B.D. Loader, M. Hardey and L. Keeble
International Journal of Social Welfare, vol.17, 2008, p. 46-53
There are high expectations that information and communication technologies (ICTs) will improve professional integration and promote user-centred health and social care services for older people. This article reports findings from a review of internationally published sources which aimed to find examples of good practice and evidence to support these expectations. The review focused on evidence that could influence the implementation of the UK government's modernisation programme for services for older people, which emphasises the use of ICTs to facilitate information sharing and to foster person-centred care which empowers older people in their community. Findings suggest that these two objectives may be incompatible and that this is likely to produce expensive and ineffective health informatics outcomes.
C.D. Phillips and others
Ageing and Society, vol. 28, 2008, p. 67-84
Nursing homes in the United States care for approximately 1.6 million people. Public funds pay for just over half of nursing home care, and the industry is dominated by large for-profit companies. In spite of an elaborate state and federal regulatory regime, the industry is riddled with poor practice. In order to improve standards nursing home consumer advocacy groups have grown up. These are voluntary organisations which operate through political pressure on state legislatures. This article describes how these organisations work based on the results of a postal survey of 47 active groups.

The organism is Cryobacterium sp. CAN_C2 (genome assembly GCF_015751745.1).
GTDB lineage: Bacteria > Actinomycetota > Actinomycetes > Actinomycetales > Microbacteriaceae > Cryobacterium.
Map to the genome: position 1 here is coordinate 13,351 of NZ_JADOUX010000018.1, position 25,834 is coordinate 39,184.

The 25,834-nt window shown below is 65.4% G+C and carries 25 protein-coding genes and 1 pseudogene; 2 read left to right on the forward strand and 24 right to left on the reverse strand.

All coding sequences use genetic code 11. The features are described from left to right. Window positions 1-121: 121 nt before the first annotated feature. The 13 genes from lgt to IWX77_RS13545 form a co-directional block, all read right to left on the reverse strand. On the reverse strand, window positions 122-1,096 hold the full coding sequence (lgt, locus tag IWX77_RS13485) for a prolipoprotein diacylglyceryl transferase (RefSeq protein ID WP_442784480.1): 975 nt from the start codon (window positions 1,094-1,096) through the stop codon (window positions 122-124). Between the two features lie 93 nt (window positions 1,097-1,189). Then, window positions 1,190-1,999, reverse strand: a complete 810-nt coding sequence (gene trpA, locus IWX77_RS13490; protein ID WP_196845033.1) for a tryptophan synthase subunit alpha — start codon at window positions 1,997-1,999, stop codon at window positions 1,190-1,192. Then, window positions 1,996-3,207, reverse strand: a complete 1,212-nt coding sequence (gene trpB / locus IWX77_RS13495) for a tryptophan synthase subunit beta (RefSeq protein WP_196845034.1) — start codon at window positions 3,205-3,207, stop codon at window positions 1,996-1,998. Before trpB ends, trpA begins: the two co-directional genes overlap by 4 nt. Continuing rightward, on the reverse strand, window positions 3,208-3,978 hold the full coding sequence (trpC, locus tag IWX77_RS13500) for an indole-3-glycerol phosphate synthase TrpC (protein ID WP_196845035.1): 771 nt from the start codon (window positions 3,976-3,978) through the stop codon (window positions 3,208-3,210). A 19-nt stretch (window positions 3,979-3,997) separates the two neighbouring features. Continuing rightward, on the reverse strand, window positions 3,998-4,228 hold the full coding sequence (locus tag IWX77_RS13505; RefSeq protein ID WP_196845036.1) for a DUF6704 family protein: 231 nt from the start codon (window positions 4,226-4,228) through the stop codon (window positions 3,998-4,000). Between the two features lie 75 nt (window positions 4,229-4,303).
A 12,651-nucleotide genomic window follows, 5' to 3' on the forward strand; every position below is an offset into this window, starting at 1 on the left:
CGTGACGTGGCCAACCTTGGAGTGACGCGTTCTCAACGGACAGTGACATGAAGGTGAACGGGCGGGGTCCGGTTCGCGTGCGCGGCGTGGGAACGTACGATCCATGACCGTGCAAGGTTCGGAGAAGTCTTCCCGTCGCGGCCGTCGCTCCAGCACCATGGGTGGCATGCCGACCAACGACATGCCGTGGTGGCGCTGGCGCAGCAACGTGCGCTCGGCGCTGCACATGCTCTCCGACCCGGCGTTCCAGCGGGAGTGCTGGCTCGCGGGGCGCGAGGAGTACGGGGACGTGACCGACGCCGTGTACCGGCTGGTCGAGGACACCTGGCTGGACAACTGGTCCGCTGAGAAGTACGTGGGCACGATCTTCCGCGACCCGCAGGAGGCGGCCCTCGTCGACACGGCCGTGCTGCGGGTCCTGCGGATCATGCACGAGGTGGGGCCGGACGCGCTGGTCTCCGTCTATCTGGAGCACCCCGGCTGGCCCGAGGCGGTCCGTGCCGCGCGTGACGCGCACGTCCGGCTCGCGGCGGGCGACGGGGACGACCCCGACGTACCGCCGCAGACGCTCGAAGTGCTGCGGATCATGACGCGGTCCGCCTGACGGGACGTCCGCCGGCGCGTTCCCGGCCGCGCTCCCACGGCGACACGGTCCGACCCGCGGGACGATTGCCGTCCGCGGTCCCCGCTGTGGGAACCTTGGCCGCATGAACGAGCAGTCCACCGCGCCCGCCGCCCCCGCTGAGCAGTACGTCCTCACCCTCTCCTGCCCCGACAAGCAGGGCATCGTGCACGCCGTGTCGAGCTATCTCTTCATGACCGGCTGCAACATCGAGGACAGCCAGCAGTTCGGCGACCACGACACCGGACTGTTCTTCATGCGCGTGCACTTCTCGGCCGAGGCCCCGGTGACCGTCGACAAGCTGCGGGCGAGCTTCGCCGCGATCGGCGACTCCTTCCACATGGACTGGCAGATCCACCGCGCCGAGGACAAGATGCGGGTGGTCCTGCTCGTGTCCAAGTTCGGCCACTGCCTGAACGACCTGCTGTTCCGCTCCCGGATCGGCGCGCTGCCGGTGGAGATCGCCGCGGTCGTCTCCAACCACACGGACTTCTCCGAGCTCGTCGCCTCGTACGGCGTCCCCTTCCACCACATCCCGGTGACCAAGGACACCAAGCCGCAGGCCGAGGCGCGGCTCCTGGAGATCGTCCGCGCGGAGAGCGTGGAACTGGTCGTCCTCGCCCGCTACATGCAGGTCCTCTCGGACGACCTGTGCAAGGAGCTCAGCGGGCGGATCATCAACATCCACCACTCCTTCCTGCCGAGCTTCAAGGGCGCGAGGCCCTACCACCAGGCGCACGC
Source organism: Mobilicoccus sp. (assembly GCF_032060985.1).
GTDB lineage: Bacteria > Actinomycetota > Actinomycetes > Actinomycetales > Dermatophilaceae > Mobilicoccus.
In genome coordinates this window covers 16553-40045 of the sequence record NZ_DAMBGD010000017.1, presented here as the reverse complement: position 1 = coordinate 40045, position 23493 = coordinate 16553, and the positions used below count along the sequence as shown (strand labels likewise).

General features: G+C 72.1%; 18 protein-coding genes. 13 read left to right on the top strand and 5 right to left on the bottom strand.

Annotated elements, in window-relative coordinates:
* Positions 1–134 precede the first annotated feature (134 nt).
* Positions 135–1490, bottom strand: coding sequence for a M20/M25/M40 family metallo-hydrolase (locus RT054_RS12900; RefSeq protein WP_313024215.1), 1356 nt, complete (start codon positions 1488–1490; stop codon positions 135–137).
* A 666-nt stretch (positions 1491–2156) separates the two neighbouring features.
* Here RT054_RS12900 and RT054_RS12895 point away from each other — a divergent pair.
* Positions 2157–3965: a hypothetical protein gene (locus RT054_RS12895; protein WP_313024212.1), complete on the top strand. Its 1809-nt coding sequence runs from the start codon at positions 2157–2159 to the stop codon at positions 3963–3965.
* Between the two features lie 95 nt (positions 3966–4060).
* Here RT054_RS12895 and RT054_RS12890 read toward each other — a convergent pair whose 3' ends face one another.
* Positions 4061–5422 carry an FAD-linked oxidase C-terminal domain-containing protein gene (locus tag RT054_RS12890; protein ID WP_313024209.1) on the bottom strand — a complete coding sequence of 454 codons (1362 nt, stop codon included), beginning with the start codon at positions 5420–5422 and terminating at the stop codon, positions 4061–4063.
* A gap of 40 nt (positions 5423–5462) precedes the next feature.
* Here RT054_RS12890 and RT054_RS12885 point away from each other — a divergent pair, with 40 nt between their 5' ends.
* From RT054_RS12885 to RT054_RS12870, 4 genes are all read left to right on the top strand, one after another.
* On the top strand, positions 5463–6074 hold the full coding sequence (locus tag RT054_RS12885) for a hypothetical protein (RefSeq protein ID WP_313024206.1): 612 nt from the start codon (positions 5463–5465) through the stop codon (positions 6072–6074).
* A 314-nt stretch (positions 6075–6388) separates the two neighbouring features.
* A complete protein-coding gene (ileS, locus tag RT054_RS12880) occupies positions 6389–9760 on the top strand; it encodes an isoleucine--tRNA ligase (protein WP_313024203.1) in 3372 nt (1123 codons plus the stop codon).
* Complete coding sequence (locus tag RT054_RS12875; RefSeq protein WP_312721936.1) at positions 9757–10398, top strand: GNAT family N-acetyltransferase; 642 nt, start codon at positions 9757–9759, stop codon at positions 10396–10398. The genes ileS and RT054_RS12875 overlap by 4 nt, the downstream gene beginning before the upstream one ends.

N. Small, K. Froggatt, and M. Downs
Oxford: OUP, 2007
Improvements in health care in the 21st century mean people are living longer, but with the paradox that chronic illness is increasingly prevalent. Dementia, a term used to describe various different brain disorders that involve a loss of brain function that is usually progressive and eventually severe, is a condition associated with an ageing population and is becoming increasingly common. Worldwide there are approximately 25 million people with dementia, expected to rise to 63 million by 2030, and 114 million by 2050. Inevitably, people living with dementia will die, but their needs at the end of life are not well known. This book describes what might be achieved if the values and best practice of both dementia care and palliative care are brought together, to achieve quality end of life care for this specific group of patients. It explores what is known about the experience of dying with dementia, using a narrative approach, and develops a model that draws together a 'person-centred' approach to care. The book examines the possibilities and the challenges faced when trying to improve quality of life for people with dementia, and presents examples of good practice from across the world.
R. Leonard and S. Johansson
International Journal of Social Welfare, vol. 17, 2008, p. 37-45
This article compares policy and practices relating to the active engagement of older people in their communities in Sweden and Australia. It makes the assumption that the engagement of older people in their communities benefits both the community and the participants. Barriers and support for active engagement through paid work, formal voluntary work, political lobbying, social activism and participation in community events are compared.
J. Cohen-Mansfield and S. Lipson
Research on Aging, vol. 30, 2008, p. 74-92
The Patient Self-Determination Act in the United States requires nursing homes to maintain written policies and procedures regarding the patient's right to participate in decisions about his/her treatment. It includes the use of advance directives as a means to control medical care when an individual is incapacitated. This study examines the actual use by doctors of advance directives during decision-making processes in a nursing home. Results showed advance directives to be widespread but of limited use because they were generally not applicable to the situation at hand.